Does a Church Have a Lifecycle?

10.01.15 | New Faith Expressions, Congregational Development | by Christie Latona

    In 2001, Rev. George Bullard wrote an article, The Life Cycle and Stages of Congregational Development, that became quickly adopted by many persons working to plant and grow churches across denominational lines. (Click on the article title to download the pdf.)Slide1

    For existing churches, the big idea is to be intentional about disrupting the natural life cycle by causing Vision and Relationships to be more dominant than Programs and/or Management. In this way the church is continually renewing herself. As the graphic illustrates, the closer your church is to the left side of the curve, the less dramatic the effort needed to spark growth. However, if a church has been focused on Maintenance/Management issues for a long time, it may be time to allow the current version of church to die so that a new birth might happen.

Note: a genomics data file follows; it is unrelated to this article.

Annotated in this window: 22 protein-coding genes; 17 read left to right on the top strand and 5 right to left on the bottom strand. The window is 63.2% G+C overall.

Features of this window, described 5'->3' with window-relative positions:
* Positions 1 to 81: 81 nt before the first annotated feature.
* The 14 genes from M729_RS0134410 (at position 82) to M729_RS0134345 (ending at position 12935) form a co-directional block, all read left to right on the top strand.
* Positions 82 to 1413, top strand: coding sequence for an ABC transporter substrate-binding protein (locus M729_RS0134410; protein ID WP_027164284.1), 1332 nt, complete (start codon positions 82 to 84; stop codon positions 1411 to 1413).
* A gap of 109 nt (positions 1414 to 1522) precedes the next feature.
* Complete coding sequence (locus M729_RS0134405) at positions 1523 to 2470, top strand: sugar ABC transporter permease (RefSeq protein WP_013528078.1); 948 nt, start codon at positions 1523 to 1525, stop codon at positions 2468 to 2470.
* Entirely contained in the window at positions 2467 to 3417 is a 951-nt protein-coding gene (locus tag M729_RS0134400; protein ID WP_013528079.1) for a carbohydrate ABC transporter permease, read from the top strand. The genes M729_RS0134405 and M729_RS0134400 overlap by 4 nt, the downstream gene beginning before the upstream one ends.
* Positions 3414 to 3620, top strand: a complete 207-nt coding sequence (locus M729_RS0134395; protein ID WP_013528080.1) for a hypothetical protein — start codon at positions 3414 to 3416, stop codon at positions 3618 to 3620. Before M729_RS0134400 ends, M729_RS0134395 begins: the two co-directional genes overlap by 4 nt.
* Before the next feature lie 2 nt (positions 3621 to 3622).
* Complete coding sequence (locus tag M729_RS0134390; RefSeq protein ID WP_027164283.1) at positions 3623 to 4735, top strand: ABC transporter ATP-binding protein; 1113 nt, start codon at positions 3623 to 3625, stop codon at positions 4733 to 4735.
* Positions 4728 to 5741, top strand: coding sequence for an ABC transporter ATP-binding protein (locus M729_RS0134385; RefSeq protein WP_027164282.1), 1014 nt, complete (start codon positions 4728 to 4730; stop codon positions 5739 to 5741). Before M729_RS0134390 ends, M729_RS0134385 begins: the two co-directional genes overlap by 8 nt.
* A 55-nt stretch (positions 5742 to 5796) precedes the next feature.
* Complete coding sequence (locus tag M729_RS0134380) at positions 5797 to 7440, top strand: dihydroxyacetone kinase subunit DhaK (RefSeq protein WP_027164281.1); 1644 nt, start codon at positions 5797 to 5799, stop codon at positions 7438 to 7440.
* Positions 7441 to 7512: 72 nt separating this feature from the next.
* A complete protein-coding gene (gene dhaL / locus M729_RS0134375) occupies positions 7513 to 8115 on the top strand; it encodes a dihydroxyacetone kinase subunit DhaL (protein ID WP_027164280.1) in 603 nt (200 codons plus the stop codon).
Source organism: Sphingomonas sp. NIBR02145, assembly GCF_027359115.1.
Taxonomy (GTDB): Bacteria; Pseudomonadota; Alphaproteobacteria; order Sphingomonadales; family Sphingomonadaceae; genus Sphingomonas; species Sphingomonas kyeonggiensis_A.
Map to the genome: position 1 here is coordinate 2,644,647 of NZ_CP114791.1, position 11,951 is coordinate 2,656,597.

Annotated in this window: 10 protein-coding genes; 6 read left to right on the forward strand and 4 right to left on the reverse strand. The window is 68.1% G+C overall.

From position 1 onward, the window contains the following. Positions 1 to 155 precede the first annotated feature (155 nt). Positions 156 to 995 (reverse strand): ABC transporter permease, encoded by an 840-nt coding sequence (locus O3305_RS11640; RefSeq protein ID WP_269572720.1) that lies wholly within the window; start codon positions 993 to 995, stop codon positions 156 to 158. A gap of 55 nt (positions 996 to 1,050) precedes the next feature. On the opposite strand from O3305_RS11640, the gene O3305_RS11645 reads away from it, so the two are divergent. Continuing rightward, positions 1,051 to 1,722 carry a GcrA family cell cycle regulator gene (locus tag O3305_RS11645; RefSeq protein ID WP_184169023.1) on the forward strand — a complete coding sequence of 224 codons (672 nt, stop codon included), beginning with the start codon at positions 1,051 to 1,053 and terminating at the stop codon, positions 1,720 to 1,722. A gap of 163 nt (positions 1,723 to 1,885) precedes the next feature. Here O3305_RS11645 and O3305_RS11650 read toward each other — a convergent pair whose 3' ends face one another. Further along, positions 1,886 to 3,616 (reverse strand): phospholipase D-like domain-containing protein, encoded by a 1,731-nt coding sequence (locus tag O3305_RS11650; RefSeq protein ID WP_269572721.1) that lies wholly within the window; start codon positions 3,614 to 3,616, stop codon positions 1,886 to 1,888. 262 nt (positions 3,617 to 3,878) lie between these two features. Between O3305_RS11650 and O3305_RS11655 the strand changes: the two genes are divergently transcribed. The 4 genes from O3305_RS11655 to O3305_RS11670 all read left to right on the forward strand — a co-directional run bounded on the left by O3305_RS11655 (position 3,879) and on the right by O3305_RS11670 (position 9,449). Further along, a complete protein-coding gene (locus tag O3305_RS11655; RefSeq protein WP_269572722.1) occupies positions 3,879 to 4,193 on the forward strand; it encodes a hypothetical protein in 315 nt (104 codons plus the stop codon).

Watch Dr. Andy Lunt explain how a simplified lifecycle--one articulated by which of the four organizing principles is dominant--can be used as both a diagnostic and revitalization tool.

     Ask your leaders to watch the video and come prepared to discuss:

    1. Where is our congregation on the curve? Which organizing principle is the one that dominates our decision-making (mission, relationships, programs or management/maintenance)?
    2. What would it take to get us back to the focus on mission and relationships?
    3. What might our next steps be?

    Additional recommended reading includes a brief Alban Institute article and George Bullard's resource, Congregational Life Cycle Assessment.